by Al Maxey
Issue #703 -------
September 12, 2016
He who begins by loving Christianity more
than Truth, will proceed by loving his sect or
church better than Christianity, and end in
loving himself better than all.
Samuel Taylor Coleridge (1772-1834)
Walter "Walt" Whitman (1819-1892), long considered to be one of America's most influential and innovative poets, essayists and journalists, often called the "Bard of Democracy," was cursed with, as most "leading lights" are, a committed cadre of critics who never missed a chance to attack this man and misrepresent his message. On one occasion, Whitman responded, "I hear it was charged against me that I sought to destroy institutions, but really I am neither for nor against institutions" [from his work "Leaves of Grass," published in 1900]. Whitman truly believed that the brotherhood of individuals transcended the distinctive boundaries of institutionalism, with its attendant restrictive and often exclusive rules, regulations and rituals. He favored love over legislation, believing institutions tended to be influenced more by the latter than the former. Although he certainly addressed the ills of institutionalism during his life, his real focus and purpose was to advance a sense of belonging and brotherhood resulting from mutual love and respect among men, rather than expending his energy on institutionalism itself (to which he largely remained indifferent, being an activist neither for nor against). Therefore, immediately following the above quote, Whitman stated that his primary intent was to establish throughout the land, "without edifices, or rules, or trustees, or any argument, the institution of the dear love of comrades." Such an "institution" as this, he believed, would be far more worthwhile in the quest to establish true brotherhood within one's society.
When considering Whitman's focus, I can't help but think of what James (the brother of Jesus) similarly said about the nature of genuine "religion." When men hear this particular word they most often think institutionally, yet James called us all to a much simpler, and far more personal, perspective: "This is pure and undefiled religion in the sight of our God and Father: to visit orphans and widows in their distress, and to keep oneself unstained by the world" (James 1:27). When we today think of "church," we, in like manner, have a tendency to think of institutions rather than individuals. "Church," therefore, becomes, in our minds, more of a place than a people; it's somewhere we go more than who we are while going forth into the world about us. When institutional rules and rituals trump, and even trample, intimate individual relationships, then we reflect the almost certain reality that we have embraced a religious institution rather than our fellow redeemed "called out ones." We have opted to serve a system rather than our Savior and fellow saints. We then inevitably, and quite tragically, begin separating from one another over our many cherished party preferences and denominational distinctives, rather than uniting with diverse disciples in Him as Family. When our teaching and preaching is filled with "patterns pertaining to practices," and condemnation of those who dare to differ with us, we have fallen before the idol of institutional forms and formalities, and in so doing soon fall victim to the conviction that all who walk not with us, therefore also do not walk with Him, and are thus forever damned.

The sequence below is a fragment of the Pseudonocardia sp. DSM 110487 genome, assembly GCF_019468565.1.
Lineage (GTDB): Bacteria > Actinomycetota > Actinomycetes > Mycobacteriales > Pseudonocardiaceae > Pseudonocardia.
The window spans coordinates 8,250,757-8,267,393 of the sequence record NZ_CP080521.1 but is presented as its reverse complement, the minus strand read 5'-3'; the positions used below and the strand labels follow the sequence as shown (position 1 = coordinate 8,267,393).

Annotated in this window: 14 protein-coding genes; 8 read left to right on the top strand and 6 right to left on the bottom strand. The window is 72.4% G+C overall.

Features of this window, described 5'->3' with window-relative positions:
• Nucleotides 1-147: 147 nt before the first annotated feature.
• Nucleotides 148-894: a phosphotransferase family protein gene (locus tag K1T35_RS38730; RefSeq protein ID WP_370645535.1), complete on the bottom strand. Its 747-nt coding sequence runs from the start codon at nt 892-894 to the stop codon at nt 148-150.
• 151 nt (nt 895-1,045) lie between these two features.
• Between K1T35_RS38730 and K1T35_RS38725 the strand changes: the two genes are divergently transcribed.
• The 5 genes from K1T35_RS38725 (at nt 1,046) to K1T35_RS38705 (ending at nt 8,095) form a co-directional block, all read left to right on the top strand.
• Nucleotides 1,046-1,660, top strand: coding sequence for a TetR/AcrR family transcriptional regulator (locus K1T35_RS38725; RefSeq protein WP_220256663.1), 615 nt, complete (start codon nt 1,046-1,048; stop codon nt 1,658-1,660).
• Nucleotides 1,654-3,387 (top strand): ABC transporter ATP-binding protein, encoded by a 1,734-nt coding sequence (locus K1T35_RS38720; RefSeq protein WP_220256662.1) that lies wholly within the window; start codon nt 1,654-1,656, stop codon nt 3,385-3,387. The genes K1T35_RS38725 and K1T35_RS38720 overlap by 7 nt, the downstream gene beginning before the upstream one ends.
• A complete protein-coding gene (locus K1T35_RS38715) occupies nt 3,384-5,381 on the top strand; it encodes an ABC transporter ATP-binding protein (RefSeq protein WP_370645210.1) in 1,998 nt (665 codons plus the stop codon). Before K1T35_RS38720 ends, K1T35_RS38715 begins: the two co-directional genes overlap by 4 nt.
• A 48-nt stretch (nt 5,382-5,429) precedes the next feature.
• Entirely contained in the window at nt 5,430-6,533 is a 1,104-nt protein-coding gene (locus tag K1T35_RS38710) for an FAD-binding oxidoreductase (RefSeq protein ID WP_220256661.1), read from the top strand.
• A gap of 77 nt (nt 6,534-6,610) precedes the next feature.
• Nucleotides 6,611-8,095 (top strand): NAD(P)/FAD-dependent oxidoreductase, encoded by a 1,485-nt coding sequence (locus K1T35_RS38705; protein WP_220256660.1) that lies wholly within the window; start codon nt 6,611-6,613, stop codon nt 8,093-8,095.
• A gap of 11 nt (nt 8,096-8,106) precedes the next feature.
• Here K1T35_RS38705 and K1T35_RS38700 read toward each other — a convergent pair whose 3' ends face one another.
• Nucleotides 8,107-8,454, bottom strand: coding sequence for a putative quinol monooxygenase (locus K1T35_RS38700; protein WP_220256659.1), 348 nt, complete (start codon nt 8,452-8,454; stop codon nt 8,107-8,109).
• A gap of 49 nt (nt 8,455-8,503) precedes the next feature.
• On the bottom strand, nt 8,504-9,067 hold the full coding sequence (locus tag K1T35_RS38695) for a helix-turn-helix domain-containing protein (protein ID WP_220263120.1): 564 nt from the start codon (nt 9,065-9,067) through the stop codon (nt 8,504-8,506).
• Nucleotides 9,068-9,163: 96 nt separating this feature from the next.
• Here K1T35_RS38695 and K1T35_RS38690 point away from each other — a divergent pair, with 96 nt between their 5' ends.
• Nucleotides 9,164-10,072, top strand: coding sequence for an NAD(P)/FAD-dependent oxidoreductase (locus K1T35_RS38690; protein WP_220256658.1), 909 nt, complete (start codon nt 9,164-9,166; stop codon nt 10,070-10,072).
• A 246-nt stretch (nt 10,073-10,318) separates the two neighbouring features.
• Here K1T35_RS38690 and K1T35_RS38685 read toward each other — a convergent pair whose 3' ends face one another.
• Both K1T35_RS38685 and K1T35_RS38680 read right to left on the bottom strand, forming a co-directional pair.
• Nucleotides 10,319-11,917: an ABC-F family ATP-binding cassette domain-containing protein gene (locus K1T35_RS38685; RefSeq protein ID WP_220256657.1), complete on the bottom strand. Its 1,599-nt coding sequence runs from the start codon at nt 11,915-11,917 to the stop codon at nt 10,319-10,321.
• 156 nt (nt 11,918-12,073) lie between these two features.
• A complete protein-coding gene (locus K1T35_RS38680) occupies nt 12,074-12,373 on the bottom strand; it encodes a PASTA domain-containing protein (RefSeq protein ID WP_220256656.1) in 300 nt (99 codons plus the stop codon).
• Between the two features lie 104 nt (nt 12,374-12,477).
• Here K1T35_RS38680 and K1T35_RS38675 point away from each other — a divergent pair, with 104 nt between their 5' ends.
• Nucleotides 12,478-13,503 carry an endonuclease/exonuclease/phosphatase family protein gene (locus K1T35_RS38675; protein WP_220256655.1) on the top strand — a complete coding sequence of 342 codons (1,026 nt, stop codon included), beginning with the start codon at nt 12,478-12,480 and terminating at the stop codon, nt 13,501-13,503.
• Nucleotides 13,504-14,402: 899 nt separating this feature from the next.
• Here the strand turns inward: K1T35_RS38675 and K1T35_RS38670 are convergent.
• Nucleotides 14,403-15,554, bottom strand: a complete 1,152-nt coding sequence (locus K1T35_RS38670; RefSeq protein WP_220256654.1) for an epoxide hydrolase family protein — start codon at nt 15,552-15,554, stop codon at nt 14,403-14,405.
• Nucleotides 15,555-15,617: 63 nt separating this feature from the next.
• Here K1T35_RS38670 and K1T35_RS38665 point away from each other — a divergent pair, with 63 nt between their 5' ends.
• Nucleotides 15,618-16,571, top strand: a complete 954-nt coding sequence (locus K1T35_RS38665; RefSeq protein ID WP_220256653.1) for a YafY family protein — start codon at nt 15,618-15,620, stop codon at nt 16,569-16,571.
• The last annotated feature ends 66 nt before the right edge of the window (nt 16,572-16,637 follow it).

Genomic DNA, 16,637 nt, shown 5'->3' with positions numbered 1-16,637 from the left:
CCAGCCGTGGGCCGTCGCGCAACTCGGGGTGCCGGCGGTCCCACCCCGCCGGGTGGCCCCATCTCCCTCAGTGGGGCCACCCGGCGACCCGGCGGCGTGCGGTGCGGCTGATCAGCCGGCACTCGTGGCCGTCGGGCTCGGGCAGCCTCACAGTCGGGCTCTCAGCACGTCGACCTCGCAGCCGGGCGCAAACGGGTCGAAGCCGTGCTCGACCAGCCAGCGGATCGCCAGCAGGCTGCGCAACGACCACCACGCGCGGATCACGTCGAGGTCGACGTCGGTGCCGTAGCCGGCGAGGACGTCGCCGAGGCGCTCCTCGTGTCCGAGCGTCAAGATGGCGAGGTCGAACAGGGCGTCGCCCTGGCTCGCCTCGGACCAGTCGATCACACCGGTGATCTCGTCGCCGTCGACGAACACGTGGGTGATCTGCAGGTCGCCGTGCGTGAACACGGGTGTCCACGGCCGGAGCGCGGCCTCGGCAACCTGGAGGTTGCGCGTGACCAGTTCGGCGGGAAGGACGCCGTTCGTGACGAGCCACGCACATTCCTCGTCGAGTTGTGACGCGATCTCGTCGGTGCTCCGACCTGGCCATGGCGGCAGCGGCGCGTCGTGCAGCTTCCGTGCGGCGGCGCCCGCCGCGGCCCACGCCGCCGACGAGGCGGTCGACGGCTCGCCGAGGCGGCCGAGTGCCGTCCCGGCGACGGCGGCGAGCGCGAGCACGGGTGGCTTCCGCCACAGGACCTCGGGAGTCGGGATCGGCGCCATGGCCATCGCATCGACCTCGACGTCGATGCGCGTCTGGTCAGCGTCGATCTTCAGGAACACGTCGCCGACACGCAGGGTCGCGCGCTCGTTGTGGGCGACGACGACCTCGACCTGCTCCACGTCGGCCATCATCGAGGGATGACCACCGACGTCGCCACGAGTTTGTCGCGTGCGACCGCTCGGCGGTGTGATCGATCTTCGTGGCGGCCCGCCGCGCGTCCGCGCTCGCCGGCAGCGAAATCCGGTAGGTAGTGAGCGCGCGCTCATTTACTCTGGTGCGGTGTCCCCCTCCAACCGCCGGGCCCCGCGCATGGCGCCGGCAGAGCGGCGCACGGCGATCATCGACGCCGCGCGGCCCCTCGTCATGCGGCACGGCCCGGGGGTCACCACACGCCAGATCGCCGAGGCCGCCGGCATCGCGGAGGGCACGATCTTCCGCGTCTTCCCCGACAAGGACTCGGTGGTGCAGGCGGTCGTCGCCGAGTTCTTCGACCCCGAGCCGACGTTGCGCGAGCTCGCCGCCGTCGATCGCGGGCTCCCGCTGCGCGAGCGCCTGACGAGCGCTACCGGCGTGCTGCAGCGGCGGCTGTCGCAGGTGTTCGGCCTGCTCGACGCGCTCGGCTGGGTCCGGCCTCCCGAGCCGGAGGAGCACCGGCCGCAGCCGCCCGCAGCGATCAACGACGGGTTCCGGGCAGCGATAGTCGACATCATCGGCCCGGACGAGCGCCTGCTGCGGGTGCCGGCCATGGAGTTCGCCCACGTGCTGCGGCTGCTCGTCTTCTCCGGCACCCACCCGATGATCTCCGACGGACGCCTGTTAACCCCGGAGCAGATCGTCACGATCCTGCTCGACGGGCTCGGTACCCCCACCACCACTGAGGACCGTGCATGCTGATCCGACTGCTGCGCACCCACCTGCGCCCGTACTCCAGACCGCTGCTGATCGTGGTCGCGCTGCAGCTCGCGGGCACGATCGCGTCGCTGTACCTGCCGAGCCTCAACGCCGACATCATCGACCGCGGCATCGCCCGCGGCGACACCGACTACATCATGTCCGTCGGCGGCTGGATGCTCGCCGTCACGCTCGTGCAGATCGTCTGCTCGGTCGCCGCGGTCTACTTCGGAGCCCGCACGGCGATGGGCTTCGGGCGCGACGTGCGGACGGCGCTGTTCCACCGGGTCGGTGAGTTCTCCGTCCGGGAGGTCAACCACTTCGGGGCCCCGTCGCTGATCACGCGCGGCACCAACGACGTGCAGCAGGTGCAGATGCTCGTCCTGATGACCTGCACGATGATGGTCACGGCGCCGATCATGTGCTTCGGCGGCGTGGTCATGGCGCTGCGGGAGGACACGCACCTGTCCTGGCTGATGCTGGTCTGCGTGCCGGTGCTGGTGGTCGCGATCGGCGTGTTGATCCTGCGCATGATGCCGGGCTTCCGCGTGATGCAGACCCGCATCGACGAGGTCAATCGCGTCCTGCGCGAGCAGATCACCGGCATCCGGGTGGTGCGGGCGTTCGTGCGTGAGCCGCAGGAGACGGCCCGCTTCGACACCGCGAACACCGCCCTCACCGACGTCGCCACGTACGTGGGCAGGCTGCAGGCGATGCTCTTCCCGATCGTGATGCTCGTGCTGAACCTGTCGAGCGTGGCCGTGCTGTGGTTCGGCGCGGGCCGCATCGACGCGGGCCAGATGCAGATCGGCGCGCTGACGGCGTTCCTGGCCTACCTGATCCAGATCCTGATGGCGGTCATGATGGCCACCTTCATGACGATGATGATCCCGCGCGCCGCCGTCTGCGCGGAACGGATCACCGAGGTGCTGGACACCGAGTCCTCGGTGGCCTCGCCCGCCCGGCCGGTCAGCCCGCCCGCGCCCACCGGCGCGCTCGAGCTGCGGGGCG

Part of the "problem" here (if I may employ this term) is an inherent desire within the heart of most within our species which is perhaps best characterized as "a longing for belonging." Although there are always exceptions and anomalies, the majority of humans, regardless of age, gender, race, culture, or social standing, seek acceptance by others. We want to belong to something or someone; we want to know that our lives matter to more than just ourselves; we want to experience the intimacies of genuine fellowship with those of like heart and mind. We seek a cause greater than ourselves to which we may devote our lives, and, yes, even a Being (variously perceived) before whom we may bow, and to whom we may belong. Although the outward expressions and manifestations of these longings vary dramatically among peoples and cultures, they are nevertheless quite common to our species.
Narrowing our focus to the universal Family of God the Father, we seek by faith to belong. We long to cry out, "Abba, Father." We desire to walk in fellowship with Him, and in a manner worthy of His calling. We seek to transform ourselves, with the aid of the indwelling Spirit, into the likeness of His Son. We want simply to belong. Over time, however, men have a tendency to lose sight of their original objective; they lose focus, and the result is their "belonging" is more to a what than to a Whom. I have heard far more of my spiritual siblings declare, "I belong to the Church of Christ," than, "I belong to Christ." What I have also heard, from those with the former focus, is increasingly vicious criticism and condemnation of those who do not belong to their particular religious affiliation. If one does not belong to their group, then one does not belong to "the Lord's Church," for there is only "one true church," and they are it!! Note the picture of the banner at the beginning of this article (which I found on Facebook in a "Church of Christ" group). The members of this Facebook group were declaring how "proud" they are to "belong" to the Churches of Christ, for, they proudly proclaimed, it, and it alone, was/is "the one true church." Everyone else in the world is going straight to hell. Why? Because they are not part of "the one true church." And, of course, this is the "Church of Christ" church. And even more specifically: the non-instrumental, no Sunday School, women silent, KJV only, no kitchen or fellowship hall "Church of Christ." Little is ever said about "to Whom" they belong, but much is taught about the party particulars and patterns of the "what" to which they pledge their allegiance.